If you just heard the money lessons M and J’s parents taught them growing up, you’d likely think J was in a better place to make wise financial decisions. But when you see the impact those money lessons had on their grown sons, I think it becomes clear that M learned from his parents mistakes – and, perhaps, is overcompensating for them – while for J, the absence of financial input from his parents led him down a path of poor decision making due to lack of knowledge.

What lessons about money did your parents pass on to you? What is the legacy of those lessons?

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Time Horizon

I read an article recently where someone described how they set their budget 3-years out into the future.  I can’t remember exactly where it was, so I can’t link to it.  What struck me about that, is there are a lot of unknowns that go into planning that far out.  Don’t get me wrong, I plan for my future as well.  I just don’t budget my food and other expenses for 3-years into the future.  I do analyze things on three basic time horizons: short, medium and long.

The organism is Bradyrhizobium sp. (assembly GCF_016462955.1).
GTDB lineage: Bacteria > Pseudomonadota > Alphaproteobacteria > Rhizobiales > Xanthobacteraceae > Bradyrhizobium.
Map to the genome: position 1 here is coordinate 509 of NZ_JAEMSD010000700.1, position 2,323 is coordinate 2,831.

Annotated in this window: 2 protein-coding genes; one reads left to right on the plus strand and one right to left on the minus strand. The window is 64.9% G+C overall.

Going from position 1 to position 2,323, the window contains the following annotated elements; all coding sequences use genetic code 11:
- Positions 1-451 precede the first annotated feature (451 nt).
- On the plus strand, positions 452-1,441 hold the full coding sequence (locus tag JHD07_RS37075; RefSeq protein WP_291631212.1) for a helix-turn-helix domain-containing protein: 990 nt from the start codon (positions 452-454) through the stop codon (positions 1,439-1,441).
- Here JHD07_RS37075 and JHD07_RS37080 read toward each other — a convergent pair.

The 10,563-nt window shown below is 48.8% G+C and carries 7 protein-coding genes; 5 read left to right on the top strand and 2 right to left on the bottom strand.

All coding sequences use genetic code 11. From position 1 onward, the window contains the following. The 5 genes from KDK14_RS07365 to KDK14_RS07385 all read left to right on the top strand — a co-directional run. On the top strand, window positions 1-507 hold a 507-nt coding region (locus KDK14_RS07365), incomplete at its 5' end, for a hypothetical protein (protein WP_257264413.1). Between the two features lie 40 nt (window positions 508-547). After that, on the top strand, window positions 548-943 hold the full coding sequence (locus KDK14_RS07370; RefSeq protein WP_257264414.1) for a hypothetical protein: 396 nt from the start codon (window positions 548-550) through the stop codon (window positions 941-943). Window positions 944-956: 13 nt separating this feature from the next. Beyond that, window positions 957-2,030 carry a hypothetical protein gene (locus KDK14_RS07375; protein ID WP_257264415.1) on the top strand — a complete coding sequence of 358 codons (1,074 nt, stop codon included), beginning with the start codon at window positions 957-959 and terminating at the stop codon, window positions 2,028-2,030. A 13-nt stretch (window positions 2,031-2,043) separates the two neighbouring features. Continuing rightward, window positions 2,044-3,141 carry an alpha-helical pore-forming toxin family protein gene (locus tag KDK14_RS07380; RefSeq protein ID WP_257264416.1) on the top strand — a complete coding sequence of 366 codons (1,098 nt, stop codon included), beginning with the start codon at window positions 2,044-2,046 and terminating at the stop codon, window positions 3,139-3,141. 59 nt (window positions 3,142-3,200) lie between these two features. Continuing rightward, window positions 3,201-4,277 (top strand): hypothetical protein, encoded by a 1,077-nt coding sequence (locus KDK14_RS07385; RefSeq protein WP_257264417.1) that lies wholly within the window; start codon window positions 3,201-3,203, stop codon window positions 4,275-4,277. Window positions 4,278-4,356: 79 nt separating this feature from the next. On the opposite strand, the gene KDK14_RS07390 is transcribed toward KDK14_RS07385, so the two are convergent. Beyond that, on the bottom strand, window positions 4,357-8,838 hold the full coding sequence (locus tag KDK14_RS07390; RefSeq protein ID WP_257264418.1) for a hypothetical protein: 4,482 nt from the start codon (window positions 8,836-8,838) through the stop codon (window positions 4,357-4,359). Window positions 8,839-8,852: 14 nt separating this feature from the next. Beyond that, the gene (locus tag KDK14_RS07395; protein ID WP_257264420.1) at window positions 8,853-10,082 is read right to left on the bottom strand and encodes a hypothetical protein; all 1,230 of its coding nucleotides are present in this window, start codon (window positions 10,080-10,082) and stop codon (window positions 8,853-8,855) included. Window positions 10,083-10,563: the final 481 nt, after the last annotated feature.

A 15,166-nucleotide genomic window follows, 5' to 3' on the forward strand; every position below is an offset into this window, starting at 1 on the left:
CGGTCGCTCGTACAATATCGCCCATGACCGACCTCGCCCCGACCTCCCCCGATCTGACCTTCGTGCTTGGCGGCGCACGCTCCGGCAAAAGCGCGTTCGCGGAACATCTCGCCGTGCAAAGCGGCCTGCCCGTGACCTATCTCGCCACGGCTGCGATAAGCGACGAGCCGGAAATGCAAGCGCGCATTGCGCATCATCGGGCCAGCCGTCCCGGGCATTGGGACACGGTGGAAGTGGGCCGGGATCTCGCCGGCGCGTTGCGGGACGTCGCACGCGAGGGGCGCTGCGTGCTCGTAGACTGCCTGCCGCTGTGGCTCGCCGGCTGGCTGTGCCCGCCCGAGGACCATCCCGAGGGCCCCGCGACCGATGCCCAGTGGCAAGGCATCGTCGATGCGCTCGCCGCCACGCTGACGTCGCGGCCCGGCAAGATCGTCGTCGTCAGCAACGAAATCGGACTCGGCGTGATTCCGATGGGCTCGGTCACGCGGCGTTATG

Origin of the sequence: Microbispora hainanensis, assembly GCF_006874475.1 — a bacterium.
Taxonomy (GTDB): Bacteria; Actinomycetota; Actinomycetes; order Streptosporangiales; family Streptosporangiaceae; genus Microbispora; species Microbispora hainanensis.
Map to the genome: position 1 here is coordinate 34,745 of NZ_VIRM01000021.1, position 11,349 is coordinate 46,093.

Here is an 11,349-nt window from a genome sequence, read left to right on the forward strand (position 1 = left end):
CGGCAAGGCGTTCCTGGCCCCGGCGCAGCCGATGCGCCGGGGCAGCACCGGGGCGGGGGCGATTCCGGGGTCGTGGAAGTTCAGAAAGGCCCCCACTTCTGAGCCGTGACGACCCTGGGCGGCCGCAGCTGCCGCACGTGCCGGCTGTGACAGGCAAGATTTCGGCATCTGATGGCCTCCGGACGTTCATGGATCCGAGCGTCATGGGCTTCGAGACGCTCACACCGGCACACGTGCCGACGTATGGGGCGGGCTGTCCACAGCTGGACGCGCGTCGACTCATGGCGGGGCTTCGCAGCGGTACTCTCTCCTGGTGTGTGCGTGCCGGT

I will start by discussing my long-term items.  The biggest by far is retirement.  In trying to figure out a retirement number, I have to make a number of assumptions.  Assumptions such as how long will I work, what my level of pay will be in the coming years and what can I expect for an investment return.  All of these can have a significant impact on my savings estimate.  The other item in my long-term budgeting is college tuition for both of my children.  Since my oldest is 6-years old, I still have quite a bit of time before the expense comes about, but I have already started planning.  Retirement savings are built into the short-term budgeting, while the college savings will begin in a few years.  Since my wife currently stays at home with our children, our plan is for her to start working once they are both in school.  Most of her earnings at that time will be used for college savings.  The rest will be used for retirement and income taxes.